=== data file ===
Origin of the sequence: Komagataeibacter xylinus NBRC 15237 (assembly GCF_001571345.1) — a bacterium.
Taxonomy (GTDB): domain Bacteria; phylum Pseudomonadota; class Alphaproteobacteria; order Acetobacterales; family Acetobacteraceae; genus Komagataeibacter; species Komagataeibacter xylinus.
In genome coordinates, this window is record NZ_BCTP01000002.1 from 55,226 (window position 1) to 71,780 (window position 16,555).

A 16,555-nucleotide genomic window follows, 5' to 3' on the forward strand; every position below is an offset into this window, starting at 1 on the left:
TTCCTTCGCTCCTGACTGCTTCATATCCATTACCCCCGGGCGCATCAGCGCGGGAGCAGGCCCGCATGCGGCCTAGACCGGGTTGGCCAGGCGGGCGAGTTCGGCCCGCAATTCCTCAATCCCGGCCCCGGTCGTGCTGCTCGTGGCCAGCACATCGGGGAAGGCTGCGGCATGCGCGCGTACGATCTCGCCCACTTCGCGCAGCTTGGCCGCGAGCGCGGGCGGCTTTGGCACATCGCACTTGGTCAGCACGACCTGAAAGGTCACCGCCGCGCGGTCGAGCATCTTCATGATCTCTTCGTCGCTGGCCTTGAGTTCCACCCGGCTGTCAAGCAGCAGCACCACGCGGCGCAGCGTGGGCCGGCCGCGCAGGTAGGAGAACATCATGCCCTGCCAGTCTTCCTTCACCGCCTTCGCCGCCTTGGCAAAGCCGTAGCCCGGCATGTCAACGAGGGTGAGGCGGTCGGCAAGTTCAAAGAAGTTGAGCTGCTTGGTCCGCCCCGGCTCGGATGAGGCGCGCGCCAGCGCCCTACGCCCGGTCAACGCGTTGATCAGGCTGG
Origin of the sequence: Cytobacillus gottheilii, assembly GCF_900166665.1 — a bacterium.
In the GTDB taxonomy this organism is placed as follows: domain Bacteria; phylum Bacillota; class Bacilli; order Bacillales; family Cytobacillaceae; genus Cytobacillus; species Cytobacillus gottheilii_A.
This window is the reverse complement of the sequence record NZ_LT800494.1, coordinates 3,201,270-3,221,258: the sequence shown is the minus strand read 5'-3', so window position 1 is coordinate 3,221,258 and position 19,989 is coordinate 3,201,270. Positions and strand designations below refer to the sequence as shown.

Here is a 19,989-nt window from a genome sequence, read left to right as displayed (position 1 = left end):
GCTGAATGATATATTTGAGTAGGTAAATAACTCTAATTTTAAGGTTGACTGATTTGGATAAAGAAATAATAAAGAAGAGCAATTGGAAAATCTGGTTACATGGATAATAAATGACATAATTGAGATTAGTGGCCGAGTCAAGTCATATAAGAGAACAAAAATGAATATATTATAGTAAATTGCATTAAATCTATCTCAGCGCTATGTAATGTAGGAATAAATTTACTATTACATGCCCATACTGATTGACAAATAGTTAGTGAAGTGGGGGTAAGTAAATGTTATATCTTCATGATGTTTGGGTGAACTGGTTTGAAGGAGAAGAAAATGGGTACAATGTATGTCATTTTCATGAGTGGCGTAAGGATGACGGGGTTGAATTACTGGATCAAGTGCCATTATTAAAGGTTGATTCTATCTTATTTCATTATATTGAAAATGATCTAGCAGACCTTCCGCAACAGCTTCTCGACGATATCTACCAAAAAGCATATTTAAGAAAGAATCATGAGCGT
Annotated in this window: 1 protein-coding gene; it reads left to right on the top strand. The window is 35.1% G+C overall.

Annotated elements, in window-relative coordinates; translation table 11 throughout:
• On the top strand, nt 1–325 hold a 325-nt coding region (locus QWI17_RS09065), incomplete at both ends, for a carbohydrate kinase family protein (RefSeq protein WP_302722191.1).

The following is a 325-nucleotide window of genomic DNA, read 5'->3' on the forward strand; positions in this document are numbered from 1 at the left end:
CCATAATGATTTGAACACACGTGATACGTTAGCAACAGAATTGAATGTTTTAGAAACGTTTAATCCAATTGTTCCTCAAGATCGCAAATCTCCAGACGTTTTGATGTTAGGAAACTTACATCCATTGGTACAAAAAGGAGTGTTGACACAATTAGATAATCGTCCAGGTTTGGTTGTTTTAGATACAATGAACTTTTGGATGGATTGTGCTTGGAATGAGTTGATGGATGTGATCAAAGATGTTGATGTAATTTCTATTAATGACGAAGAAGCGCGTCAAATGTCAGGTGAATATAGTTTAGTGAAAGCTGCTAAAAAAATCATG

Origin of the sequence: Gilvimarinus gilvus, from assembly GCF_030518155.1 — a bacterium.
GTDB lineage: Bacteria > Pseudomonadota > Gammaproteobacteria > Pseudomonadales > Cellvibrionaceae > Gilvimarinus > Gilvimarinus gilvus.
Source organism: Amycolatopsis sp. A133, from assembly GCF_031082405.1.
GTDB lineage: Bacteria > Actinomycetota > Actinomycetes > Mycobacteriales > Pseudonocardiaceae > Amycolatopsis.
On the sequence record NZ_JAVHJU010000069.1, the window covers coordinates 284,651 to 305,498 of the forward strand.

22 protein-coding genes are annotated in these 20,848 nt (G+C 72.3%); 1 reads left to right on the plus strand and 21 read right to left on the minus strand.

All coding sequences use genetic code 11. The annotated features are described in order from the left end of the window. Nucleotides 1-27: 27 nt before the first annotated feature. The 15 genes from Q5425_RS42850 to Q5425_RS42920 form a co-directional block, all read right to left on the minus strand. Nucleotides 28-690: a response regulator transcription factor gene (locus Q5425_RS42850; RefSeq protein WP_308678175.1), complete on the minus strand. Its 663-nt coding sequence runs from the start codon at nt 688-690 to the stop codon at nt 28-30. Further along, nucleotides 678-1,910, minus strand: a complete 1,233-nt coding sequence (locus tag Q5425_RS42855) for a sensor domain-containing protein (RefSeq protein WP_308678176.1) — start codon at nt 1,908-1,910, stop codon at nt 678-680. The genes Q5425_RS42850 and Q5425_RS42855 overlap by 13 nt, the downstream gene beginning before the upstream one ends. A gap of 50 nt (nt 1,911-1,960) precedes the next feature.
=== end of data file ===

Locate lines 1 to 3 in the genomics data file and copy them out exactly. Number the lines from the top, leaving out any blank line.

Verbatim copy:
Origin of the sequence: Komagataeibacter xylinus NBRC 15237 (assembly GCF_001571345.1) — a bacterium.
Taxonomy (GTDB): domain Bacteria; phylum Pseudomonadota; class Alphaproteobacteria; order Acetobacterales; family Acetobacteraceae; genus Komagataeibacter; species Komagataeibacter xylinus.
In genome coordinates, this window is record NZ_BCTP01000002.1 from 55,226 (window position 1) to 71,780 (window position 16,555).